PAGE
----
Pretty Odense

Hans Christian Andersen Museum

Hans Christian Andersen is Odense’s most famous son. Having grown in poverty there he grew up to write fairytales that are known in most (if not all) countries around the world: Little Mermaid, Ugly Duckling, Princess & the Pea. So how better to start your day than a visit to this museum (which is located on the site where it is thought he was born). My favourite part of the museum, besides learning more about this man (who was much more than a fairytale writer) was the Cabinet of Curiosities in the basement, where items that were owned by Hans Christian Andersen, such as his hat, are found. 1.5-2 hrs.

Street Market

Every Wednesday and Saturday up to 1pm a farmers market sets up on Black Friar’s square, close to the museum. You can find plants, fresh fruits and vegetables, as well as pastries, cheeses and fresh fish. Wander around the stalls enjoying the bustle of the place and, grab a taste of whatever catches your eye. 15-30 minutes.

Walk along the River

Odense river is a 7.5 metre deep canal, dug from 1796 to 1806 to give access to the town’s harbour from Odense fjord. From the street market walk south to reach the river, from where you walk west. You will pass through the ‘HC Andersen Garden’ and reaching the park around Munkemose, from where you walk north to the main walking street. A delightful walk, especially on a warm and sunny spring/summer day. 30-45 minutes.


By now you have probably earned your lunch. There are numerous places just off the main street in pretty little passages for you to try out. On the day we were visiting there was a Caribbean-style steel drum group playing in one of these passages. A good break after all the walking in preparation for the second part of the day.

Brandts Gallery

Brandts gallery is actually 3 museums in one: Brandts gallery, Photoart museum, and Media Museum. You can decide to either do one of them or all three. We opted for the three in one option, which I think was a good idea. Due to the variety of materials on exhibition (from art installations to photographic exhibitions) there is probably something for everyone, and I didn’t get tired by the end of it as I sometimes do in a single media/subject museum. The exhibits are continuously changing, so do check what will be on when you are visiting. 1.5-2 hrs.

Looking out the window at Brants in Odense

By the end of all this we were an exhausted but happy couple of tourists. I fell in love with the city, the quaint little houses and streets combined with the hustle and bustle of a bigger city. I was particularly envious of the farmer’s market! We will definitely be back, as there is still so much to see in this town. Next on our list are Odense Zoo and the Railway Museum. Have you been?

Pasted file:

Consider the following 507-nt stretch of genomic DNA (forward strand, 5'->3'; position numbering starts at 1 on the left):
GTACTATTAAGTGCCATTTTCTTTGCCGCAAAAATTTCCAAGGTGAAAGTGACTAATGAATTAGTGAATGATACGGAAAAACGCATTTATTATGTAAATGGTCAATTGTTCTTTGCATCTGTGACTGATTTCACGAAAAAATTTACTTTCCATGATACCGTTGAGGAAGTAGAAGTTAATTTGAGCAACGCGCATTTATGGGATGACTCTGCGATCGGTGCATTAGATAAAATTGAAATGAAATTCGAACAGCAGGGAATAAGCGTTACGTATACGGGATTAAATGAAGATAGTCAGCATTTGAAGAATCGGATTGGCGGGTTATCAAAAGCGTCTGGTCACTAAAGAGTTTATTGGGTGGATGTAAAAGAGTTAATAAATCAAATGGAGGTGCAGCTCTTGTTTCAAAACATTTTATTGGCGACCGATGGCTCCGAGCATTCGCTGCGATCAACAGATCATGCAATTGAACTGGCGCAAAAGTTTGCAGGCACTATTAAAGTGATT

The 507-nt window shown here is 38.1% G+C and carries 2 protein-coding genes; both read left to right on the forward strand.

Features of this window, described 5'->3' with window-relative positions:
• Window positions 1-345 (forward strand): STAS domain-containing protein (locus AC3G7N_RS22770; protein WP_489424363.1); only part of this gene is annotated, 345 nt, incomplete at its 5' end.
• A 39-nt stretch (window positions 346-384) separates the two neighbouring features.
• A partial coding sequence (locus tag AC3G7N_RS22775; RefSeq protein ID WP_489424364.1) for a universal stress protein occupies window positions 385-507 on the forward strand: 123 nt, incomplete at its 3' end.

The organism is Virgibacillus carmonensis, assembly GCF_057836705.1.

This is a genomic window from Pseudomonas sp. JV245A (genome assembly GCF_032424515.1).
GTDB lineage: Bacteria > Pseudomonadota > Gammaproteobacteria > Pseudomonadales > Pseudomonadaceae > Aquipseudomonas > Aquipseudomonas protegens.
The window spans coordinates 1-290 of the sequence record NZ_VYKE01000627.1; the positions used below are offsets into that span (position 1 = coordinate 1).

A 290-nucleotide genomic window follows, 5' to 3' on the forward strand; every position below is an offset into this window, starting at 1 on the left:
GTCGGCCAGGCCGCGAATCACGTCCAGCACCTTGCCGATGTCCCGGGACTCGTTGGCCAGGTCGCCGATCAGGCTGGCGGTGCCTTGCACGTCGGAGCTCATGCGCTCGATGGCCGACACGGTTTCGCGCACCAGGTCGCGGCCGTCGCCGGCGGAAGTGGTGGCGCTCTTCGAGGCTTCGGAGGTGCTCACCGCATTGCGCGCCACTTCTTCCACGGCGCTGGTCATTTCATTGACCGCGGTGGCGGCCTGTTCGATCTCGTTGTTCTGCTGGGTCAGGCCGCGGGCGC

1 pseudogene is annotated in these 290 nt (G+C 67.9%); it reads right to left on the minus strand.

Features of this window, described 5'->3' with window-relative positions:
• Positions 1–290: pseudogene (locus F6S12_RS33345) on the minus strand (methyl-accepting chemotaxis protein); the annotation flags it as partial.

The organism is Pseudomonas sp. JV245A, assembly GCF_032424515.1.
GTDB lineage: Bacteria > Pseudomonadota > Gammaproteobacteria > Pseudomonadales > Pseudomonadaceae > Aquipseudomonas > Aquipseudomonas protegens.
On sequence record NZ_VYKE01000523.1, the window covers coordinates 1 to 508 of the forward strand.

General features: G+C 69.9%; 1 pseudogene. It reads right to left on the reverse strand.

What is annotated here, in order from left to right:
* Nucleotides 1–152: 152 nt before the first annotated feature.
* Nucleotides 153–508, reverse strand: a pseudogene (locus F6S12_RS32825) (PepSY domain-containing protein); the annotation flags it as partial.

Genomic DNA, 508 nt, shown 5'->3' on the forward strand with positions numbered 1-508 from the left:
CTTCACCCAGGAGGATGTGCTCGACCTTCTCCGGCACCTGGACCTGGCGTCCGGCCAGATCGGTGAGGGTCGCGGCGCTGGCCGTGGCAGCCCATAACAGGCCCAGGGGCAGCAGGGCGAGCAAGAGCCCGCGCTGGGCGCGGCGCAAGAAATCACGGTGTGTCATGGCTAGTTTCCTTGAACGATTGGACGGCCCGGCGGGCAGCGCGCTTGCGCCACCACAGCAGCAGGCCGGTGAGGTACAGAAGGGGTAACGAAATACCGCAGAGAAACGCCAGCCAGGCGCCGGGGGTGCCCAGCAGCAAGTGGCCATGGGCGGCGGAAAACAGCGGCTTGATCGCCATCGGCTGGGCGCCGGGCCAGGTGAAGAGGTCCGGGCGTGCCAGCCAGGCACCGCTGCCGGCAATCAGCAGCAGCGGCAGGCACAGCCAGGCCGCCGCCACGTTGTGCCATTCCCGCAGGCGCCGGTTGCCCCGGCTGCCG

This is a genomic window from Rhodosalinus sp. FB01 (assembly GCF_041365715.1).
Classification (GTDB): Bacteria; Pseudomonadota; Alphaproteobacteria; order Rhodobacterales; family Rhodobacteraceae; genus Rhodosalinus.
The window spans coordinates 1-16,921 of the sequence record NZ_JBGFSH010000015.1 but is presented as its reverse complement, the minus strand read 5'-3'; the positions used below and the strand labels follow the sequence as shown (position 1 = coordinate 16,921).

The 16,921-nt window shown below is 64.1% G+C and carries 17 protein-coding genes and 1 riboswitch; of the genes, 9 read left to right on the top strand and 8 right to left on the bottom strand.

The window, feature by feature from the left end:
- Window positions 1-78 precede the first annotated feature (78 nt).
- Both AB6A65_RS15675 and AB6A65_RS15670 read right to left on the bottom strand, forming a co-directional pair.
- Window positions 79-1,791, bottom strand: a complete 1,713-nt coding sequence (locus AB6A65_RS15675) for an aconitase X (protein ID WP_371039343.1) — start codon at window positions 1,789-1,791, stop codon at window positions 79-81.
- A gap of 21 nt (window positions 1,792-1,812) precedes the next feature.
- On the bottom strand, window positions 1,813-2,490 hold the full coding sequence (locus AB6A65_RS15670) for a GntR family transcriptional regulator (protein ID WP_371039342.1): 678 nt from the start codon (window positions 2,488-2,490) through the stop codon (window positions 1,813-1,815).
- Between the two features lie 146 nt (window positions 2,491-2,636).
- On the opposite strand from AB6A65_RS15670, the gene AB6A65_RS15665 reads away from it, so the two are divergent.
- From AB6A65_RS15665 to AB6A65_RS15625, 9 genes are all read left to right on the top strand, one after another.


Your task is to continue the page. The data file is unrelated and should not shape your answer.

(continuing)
Heating up Sonderborg (District Heating)

Like most colder countries, a well-functioning heating system is an essential feature in any house. How this heat arrives in the house varies, from standalone systems in houses, to district energy systems. In district energy systems, water is heated at a central location, from where it is then distributed to the houses in the area. Denmark has one of the highest coverage by such systems in the world (after Iceland).

In Sonderborg heating is supplied by Sonderborg Fjernvarme (Sonderborg district heating). To heat most of the water they burn trash. But a new system CO2 neutral system has recently been added to help out in the four coldest months of the year when the heat demand is high.

The new system consist of a geothermal system were they dig down around 1-2km until hot water is found in the earth. This 48° C water is then sent to a distribution centre, where it’s sent through heat pumps and hot water is distributed to the houses in the area.

geotermisk energi i danmarkIn order to transfer the heat from the water pumped from the underground to the water sent out in the district by burning wood chips. The wood is supplied by forest services. An explanation of the system in Danish can be found here.

The great thing about Sonderborg Fjernvarme is that it is actually possible to visit and learn about how heat is generated. We visited earlier this week with a group from a local professional society. However, they also have open days (with the last one being in April). So if this is the kind of thing that interests you, do keep an eye out for notices.